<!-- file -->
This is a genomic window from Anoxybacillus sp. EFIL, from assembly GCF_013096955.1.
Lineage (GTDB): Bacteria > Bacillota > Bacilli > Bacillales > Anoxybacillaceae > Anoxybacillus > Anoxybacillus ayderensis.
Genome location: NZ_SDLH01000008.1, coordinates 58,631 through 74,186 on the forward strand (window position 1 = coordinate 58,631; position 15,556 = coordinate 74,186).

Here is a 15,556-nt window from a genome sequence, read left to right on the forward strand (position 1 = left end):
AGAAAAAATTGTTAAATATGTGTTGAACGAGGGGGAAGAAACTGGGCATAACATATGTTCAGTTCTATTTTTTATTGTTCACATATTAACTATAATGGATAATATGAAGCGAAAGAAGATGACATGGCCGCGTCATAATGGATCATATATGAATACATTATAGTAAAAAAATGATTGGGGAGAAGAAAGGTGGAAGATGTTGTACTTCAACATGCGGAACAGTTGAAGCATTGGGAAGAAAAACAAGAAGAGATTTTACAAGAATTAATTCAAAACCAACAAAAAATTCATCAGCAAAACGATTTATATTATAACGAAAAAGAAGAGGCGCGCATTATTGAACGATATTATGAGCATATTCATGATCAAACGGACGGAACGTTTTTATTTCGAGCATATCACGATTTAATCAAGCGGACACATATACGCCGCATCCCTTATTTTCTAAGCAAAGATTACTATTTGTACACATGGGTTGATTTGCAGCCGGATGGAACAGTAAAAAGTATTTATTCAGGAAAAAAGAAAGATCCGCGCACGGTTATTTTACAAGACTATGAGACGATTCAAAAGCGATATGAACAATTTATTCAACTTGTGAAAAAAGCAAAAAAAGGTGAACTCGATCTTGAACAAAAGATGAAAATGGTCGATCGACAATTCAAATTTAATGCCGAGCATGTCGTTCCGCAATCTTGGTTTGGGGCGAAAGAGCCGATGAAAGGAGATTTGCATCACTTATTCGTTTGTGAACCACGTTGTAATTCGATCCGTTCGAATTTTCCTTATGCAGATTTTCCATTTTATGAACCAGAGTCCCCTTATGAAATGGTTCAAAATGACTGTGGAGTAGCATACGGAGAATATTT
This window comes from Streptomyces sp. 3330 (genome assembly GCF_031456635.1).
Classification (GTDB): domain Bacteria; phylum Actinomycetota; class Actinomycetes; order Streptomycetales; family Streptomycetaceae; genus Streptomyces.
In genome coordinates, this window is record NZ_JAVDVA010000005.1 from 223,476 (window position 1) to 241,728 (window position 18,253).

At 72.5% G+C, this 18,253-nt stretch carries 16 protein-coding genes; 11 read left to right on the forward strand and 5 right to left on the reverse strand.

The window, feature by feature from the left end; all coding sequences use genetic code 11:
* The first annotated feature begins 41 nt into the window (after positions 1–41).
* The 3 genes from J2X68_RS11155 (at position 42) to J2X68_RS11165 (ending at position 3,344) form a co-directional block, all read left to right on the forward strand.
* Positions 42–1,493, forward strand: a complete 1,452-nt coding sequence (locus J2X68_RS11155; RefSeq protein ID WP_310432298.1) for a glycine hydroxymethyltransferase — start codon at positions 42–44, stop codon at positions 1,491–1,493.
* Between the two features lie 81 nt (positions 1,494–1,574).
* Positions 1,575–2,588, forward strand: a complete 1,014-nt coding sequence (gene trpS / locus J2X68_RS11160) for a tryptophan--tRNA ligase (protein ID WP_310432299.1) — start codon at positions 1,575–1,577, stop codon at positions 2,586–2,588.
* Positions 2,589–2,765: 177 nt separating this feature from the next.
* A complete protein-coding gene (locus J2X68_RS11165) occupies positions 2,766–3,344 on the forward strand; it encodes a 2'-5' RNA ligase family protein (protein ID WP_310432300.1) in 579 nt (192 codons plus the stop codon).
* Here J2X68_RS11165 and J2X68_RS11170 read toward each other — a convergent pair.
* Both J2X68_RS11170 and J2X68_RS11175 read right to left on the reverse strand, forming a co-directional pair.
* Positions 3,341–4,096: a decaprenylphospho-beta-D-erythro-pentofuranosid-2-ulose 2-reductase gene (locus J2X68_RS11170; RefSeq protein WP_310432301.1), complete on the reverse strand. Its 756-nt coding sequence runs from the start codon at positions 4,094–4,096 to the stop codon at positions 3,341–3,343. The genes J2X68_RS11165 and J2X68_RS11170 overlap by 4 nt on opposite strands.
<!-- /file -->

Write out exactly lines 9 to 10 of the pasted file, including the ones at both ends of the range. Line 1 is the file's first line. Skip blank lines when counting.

At 72.5% G+C, this 18,253-nt stretch carries 16 protein-coding genes; 11 read left to right on the forward strand and 5 right to left on the reverse strand.

The window, feature by feature from the left end; all coding sequences use genetic code 11: